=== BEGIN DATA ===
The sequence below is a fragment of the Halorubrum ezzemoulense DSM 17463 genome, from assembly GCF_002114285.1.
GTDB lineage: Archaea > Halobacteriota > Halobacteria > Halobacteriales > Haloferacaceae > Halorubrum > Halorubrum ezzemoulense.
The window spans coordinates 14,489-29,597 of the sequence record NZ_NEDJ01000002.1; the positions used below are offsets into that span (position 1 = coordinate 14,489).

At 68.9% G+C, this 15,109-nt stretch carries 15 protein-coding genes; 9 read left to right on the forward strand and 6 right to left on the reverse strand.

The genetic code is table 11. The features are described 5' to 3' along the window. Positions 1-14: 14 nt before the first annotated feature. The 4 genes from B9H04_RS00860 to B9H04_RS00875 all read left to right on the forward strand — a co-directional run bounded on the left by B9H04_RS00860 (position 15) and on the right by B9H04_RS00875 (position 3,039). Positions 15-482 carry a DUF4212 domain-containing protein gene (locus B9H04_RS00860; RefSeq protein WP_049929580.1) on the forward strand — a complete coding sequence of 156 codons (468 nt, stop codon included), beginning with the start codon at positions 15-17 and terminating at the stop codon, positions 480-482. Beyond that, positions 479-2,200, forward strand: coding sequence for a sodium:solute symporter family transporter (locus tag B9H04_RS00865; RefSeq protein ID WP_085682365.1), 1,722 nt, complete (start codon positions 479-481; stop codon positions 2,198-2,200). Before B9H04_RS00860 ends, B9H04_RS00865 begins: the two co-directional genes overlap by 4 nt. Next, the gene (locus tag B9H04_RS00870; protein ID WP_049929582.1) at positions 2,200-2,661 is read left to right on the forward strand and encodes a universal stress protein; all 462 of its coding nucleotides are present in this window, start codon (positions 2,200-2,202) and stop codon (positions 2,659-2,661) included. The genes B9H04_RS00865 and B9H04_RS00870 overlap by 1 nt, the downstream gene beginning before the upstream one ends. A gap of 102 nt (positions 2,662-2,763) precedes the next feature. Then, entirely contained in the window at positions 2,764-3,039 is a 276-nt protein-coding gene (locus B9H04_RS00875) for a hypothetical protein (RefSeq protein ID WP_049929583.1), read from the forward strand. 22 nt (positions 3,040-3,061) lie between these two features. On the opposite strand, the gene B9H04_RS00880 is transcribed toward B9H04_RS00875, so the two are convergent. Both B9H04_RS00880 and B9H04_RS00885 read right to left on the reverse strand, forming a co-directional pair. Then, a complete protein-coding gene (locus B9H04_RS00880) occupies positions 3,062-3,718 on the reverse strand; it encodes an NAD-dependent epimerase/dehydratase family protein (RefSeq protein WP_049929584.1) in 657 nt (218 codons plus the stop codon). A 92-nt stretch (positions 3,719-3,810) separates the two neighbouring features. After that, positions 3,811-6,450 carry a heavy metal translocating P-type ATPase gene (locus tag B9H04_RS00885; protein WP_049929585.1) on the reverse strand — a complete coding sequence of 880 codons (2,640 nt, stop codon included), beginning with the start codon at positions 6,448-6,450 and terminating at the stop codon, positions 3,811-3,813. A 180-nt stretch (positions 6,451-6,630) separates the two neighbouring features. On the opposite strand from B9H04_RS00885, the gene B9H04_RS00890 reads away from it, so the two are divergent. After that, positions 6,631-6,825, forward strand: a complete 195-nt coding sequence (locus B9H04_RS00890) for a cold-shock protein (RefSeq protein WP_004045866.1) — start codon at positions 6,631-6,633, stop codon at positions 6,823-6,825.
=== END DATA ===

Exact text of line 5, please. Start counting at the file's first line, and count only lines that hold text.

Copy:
The genetic code is table 11. The features are described 5' to 3' along the window. Positions 1-14: 14 nt before the first annotated feature. The 4 genes from B9H04_RS00860 to B9H04_RS00875 all read left to right on the forward strand — a co-directional run bounded on the left by B9H04_RS00860 (position 15) and on the right by B9H04_RS00875 (position 3,039). Positions 15-482 carry a DUF4212 domain-containing protein gene (locus B9H04_RS00860; RefSeq protein WP_049929580.1) on the forward strand — a complete coding sequence of 156 codons (468 nt, stop codon included), beginning with the start codon at positions 15-17 and terminating at the stop codon, positions 480-482. Beyond that, positions 479-2,200, forward strand: coding sequence for a sodium:solute symporter family transporter (locus tag B9H04_RS00865; RefSeq protein ID WP_085682365.1), 1,722 nt, complete (start codon positions 479-481; stop codon positions 2,198-2,200). Before B9H04_RS00860 ends, B9H04_RS00865 begins: the two co-directional genes overlap by 4 nt. Next, the gene (locus tag B9H04_RS00870; protein ID WP_049929582.1) at positions 2,200-2,661 is read left to right on the forward strand and encodes a universal stress protein; all 462 of its coding nucleotides are present in this window, start codon (positions 2,200-2,202) and stop codon (positions 2,659-2,661) included. The genes B9H04_RS00865 and B9H04_RS00870 overlap by 1 nt, the downstream gene beginning before the upstream one ends. A gap of 102 nt (positions 2,662-2,763) precedes the next feature. Then, entirely contained in the window at positions 2,764-3,039 is a 276-nt protein-coding gene (locus B9H04_RS00875) for a hypothetical protein (RefSeq protein ID WP_049929583.1), read from the forward strand. 22 nt (positions 3,040-3,061) lie between these two features. On the opposite strand, the gene B9H04_RS00880 is transcribed toward B9H04_RS00875, so the two are convergent. Both B9H04_RS00880 and B9H04_RS00885 read right to left on the reverse strand, forming a co-directional pair. Then, a complete protein-coding gene (locus B9H04_RS00880) occupies positions 3,062-3,718 on the reverse strand; it encodes an NAD-dependent epimerase/dehydratase family protein (RefSeq protein WP_049929584.1) in 657 nt (218 codons plus the stop codon). A 92-nt stretch (positions 3,719-3,810) separates the two neighbouring features. After that, positions 3,811-6,450 carry a heavy metal translocating P-type ATPase gene (locus tag B9H04_RS00885; protein WP_049929585.1) on the reverse strand — a complete coding sequence of 880 codons (2,640 nt, stop codon included), beginning with the start codon at positions 6,448-6,450 and terminating at the stop codon, positions 3,811-3,813. A 180-nt stretch (positions 6,451-6,630) separates the two neighbouring features. On the opposite strand from B9H04_RS00885, the gene B9H04_RS00890 reads away from it, so the two are divergent. After that, positions 6,631-6,825, forward strand: a complete 195-nt coding sequence (locus B9H04_RS00890) for a cold-shock protein (RefSeq protein WP_004045866.1) — start codon at positions 6,631-6,633, stop codon at positions 6,823-6,825.